Life insurance and Sickle Cell Disease  (Frequent & Severe Crises)

It is far more difficult to arrange life insurance if you are someone who has sickle cell disease and have frequent crises and/or require lengthy hospital stays to treat the crises when they arise. It's not impossible to get life insurance but you will need to seek out the most favourable insurance companies for your condition. Again, you can read about how to do this further on this article.

Life Insurance and Sickle Cell Disease (Sickle Cell Anaemia)

For sickle cell disease sufferers who have also been diagnosed with sickle cell anaemia which is severe and persistent, you will find it difficult to source life insurance but again, it isn't impossible. In these circumstances, your health support will usually administer blood transfusions or prescribe hydroxycarbamide. As long as these treatments are managing your symptoms and your medical records show good control over a few years, you should also be able to put some life insurance in place. It will come at an increased cost and you should expect to pay around four times the normal rate for your insurance. It will help to read on for the guidance on how to find the best insurance companies.

What can you do to make your life insurance cheaper?

When the cost of your life insurance is increased to allow for a condition such as sickle cell disease and becomes too expensive for you there are a few things you can do. Bear in mind that the standard cost of your insurance is derived from how much life insurance you need and how long you want to take this insurance over. It's also dependent on the type of life insurance you choose.

It may not be your ideal solution but look into what it would cost would be for a smaller amount of cover or consider how long you really need your life insurance to cover you for. Remember, having some life insurance in place is better than having no insurance at all.

If you're protecting a young family, you might want to think about how long they will be financially dependent on you for and whether the amount of life insurance you choose fits in line with this. If you're protecting a financial commitment like a mortgage, you should consider how much of the mortgage your partner could manage if you were to die and cover a proportion of it.

Deciding how much life insurance cover you need can be difficult without some help and guidance and so you should consider speaking with a specialist adviser* who can tailor your life insurance to ensure that you get the best and cheapest life insurance for your needs.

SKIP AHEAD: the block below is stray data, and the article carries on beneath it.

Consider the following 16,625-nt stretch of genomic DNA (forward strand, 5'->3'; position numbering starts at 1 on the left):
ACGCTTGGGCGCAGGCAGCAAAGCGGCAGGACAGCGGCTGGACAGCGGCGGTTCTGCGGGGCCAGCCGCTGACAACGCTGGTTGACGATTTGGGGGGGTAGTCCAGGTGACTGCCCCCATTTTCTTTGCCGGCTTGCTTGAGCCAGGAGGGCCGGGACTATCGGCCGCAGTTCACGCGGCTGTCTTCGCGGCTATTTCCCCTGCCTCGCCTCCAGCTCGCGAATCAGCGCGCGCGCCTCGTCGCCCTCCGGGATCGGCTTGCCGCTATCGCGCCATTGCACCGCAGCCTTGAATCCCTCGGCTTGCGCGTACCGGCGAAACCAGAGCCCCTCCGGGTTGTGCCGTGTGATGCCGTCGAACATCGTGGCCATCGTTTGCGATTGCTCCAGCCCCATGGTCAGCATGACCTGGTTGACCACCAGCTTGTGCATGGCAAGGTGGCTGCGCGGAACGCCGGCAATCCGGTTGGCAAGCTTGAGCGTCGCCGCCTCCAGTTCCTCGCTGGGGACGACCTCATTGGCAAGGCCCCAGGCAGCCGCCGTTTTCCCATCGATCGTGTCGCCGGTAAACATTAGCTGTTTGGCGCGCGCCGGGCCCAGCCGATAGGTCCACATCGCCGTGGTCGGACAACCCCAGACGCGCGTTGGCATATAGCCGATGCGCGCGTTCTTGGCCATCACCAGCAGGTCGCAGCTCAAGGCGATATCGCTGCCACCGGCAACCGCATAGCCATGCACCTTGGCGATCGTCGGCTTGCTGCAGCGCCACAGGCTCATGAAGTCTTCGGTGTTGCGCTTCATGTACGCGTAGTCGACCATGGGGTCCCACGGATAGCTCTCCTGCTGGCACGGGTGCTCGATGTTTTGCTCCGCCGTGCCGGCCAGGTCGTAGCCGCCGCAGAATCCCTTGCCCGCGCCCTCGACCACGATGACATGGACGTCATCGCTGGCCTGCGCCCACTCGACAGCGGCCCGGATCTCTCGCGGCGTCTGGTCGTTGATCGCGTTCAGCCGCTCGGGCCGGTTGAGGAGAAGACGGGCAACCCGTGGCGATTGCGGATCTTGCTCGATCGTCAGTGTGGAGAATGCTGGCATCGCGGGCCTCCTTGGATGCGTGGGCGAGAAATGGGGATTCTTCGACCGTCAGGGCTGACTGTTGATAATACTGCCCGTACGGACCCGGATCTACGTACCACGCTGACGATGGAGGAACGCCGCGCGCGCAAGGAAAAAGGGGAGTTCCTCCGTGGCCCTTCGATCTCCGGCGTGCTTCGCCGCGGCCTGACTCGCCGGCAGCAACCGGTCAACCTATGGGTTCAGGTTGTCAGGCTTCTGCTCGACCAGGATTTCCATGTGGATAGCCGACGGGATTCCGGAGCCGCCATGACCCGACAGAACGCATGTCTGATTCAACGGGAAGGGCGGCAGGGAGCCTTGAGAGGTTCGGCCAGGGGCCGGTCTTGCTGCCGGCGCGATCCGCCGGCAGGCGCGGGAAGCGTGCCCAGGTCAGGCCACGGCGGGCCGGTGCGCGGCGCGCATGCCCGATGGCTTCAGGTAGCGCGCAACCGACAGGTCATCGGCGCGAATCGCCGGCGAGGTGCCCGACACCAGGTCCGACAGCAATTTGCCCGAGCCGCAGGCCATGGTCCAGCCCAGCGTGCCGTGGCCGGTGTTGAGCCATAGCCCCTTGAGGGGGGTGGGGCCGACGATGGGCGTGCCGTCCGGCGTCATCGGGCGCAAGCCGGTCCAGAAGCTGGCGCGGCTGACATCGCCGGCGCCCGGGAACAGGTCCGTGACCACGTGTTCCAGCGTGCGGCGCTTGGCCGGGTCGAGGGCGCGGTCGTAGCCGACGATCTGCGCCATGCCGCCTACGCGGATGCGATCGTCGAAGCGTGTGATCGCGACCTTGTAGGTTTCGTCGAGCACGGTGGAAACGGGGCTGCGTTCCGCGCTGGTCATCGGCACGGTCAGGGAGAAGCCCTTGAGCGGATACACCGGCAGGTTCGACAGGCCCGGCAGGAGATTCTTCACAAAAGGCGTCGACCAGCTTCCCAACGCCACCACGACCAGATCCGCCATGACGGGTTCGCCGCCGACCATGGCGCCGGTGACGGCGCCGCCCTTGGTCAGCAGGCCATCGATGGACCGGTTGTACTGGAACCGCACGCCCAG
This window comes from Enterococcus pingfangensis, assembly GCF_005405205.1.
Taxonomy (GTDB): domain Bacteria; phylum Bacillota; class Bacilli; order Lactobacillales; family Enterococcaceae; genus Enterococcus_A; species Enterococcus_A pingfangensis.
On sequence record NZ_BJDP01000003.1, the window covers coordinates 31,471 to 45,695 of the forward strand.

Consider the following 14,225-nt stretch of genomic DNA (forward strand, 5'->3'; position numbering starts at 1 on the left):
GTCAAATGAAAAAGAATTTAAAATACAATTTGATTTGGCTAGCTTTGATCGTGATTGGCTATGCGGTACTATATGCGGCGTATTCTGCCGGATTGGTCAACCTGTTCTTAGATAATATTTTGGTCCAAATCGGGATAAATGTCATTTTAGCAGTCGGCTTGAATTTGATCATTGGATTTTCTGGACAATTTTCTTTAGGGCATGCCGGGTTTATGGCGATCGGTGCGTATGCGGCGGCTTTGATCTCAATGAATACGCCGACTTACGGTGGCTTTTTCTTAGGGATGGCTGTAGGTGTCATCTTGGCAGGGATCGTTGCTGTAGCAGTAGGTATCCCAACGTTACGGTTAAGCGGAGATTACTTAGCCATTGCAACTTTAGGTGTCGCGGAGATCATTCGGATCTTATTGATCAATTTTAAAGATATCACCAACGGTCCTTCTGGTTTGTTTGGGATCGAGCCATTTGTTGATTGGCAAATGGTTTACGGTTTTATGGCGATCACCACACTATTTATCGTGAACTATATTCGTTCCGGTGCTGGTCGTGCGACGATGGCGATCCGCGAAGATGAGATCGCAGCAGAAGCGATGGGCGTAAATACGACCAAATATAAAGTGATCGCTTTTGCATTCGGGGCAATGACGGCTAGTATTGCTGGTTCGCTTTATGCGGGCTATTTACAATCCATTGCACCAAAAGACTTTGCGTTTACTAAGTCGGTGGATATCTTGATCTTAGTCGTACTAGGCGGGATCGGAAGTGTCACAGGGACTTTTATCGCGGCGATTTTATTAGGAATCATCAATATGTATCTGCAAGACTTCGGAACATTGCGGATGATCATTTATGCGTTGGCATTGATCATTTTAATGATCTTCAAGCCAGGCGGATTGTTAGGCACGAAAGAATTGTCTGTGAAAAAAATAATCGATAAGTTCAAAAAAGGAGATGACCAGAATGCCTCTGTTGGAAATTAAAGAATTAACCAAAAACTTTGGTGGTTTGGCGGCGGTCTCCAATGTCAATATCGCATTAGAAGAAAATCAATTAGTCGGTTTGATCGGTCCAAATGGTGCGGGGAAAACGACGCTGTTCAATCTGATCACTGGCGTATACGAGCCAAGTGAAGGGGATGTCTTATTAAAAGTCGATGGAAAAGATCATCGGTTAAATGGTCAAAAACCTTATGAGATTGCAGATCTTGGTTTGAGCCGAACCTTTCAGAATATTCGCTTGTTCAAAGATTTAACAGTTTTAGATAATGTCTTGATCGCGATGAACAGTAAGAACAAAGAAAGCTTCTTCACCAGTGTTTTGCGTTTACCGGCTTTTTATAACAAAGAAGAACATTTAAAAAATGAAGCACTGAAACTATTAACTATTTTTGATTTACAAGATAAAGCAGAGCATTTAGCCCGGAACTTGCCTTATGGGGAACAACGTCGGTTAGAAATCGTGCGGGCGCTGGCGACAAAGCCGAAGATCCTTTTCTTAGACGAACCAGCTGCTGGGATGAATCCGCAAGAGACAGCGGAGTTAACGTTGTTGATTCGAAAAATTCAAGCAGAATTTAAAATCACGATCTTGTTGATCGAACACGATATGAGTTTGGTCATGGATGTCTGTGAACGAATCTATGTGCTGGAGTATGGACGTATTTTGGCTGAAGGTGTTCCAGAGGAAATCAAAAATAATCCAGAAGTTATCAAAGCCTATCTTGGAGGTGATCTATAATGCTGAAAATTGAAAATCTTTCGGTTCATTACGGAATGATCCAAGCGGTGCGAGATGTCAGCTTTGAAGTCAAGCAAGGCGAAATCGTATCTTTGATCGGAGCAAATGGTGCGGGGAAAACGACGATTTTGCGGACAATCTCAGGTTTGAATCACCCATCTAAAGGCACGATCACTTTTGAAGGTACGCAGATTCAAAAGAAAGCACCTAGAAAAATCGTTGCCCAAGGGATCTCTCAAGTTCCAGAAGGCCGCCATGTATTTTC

Which insurance company is best for your Sickle Cell Disease

Many people begin their search for life insurance through online comparison sites and although it is relatively easy to find a price online, you won't know how much it will end up costing you until you've applied. Our own research has shown that, very often, the cheapest company on a price comparison site will end up being one of the most expensive if you have a health condition to disclose. Your application may even be declined after going through a lengthy medical investigation. Even in the case of a Sickle Cell Carrier, where you shouldn't need to pay extra for your insurance, you might end up paying more than you need to this way.

The way to get the best price and the best guidance for your life insurance is to speak to a specialist adviser in this area. An adviser will undertake the necessary research to determine which life insurance company will offer you the best price. They will also talk through your personal circumstances and what you need from your life insurance so that you arrange the best type of insurance for you. Additionally. if the price of your life insurance ends up costing more than you initially wanted to spend, a specialist life insurance adviser can work with you to tailor the cover through prioritising what's important to you.

We have personally vetted LifeSearch*, a company that provides this type of service. There is no cost to you for using the service - the only thing that you will pay is the monthly cost for the policy once you agree to put it in place. You'll also receive some extremely valuable free advice on how to arrange a trust for your policy. A trust allows you to nominate who will receive the monies after a claim. If you wish for the money to benefit a child, you can nominate trustees who would manage the monies on their behalf. Doing this avoids any potential inheritance tax payable. Finally, as a reader of Money to the Masses, you'll also receive £50 cashback once your policy is in place.

 

If a link has an * beside it this means that it is an affiliated link. If you go via the link, Money to the Masses may receive a small fee which helps keep Money to the Masses free to use. The following link can be used if you do not wish to help Money to the Masses and do not wish to qualify for the cashback referred to in the article - LifeSearch